Donut hole on Acebeam K75 and K65GT

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Giancarlo
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Donut hole on Acebeam K75 and K65GT

I just got the new Acebeam K65GT and noticed the typical donut hole in the hotspot. Has anyone else noticed the same flaw in this flashlight or even in the new Acebeam K75?

Yokiamy
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Its not a flaw, just try it at a larger distance instead of 1 or 2m

Giancarlo
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Yokiamy wrote:
Its not a flaw, just try it at a larger distance instead of 1 or 2m

By far I tried the light up to 200-300m and the hole was visible. I consider it a flaw as it is quite annoying. It means that the beam is not well focused. Acebeam should move the led back or forward respect the bezel or maybe the bezel hole is too large.
Lightbringer
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Giancarlo wrote:
By far I tried the light up to 200-300m and the hole was visible. I consider it a flaw as it is quite annoying. It means that the beam is not well focused. Acebeam should move the led back or forward respect the bezel or maybe the bezel hole is too large.

Actually, that means the LED is perfectly centered and focused in the reflector. You’d have to defocus it slightly to get rid of the doughnut hole and blur the hotspot.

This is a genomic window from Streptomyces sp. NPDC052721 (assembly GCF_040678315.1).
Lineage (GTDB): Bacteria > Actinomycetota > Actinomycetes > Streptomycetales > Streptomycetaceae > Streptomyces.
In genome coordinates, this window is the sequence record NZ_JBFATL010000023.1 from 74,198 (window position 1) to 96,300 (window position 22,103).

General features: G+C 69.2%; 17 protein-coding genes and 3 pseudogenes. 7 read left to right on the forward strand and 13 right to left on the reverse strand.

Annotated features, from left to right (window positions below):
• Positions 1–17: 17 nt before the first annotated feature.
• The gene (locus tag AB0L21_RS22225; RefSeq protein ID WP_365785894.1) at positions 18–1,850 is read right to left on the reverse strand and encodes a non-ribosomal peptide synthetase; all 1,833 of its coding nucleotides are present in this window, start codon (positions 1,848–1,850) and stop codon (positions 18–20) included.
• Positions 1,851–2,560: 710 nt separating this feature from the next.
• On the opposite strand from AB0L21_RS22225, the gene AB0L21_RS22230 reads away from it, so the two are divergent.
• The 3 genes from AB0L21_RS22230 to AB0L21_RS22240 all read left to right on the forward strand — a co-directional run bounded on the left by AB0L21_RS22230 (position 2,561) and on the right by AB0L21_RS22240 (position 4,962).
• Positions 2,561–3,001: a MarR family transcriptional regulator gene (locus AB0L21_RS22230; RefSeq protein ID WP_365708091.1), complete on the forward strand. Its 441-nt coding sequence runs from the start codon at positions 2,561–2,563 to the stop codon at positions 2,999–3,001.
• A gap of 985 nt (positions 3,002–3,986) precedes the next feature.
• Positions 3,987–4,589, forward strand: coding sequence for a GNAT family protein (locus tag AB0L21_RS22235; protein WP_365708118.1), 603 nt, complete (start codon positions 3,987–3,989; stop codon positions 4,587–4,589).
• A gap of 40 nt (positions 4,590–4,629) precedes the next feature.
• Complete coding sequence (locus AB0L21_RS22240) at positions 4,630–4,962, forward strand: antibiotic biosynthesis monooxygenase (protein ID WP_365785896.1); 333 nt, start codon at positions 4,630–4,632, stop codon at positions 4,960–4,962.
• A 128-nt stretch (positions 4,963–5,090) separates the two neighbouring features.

Think about it. Only side-light that hits the reflector and gets thrown forward ends up in the hotsspot. Where the LED is, well, only directly straight-out light (“spill” that just happens to be aimed straight out) fills that hole, whereas everything else either hits the reflector and ends up in the hotspot, or misses the reflector and ends up as spill. (Exaggerate the hole where the LED sits, to where the reflector is only a ring, and trace out the rays.)

All my best throwers, GTminis, GTmicro (at least my CW one), P30, etc., all have at the very least a dimmer and often bluer “hole” in the hotspot, albeit very faint.

Sometimes it’s almost a pinhole, other times spread out in the hotspot, but it’s almost always there.

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Giancarlo
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Lightbringer wrote:
Giancarlo wrote:
By far I tried the light up to 200-300m and the hole was visible. I consider it a flaw as it is quite annoying. It means that the beam is not well focused. Acebeam should move the led back or forward respect the bezel or maybe the bezel hole is too large.

Actually, that means the LED is perfectly centered and focused in the reflector. You’d have to defocus it slightly to get rid of the doughnut hole and blur the hotspot.

Think about it. Only side-light that hits the reflector and gets thrown forward ends up in the hotsspot. Where the LED is, well, only directly straight-out light (“spill” that just happens to be aimed straight out) fills that hole, whereas everything else either hits the reflector and ends up in the hotspot, or misses the reflector and ends up as spill. (Exaggerate the hole where the LED sits, to where the reflector is only a ring, and trace out the rays.)

All my best throwers, Geminis, GTmicro (at least my CW one), P30, etc., all have at the very least a dimmer and often bluer “hole” in the hotspot, albeit very faint.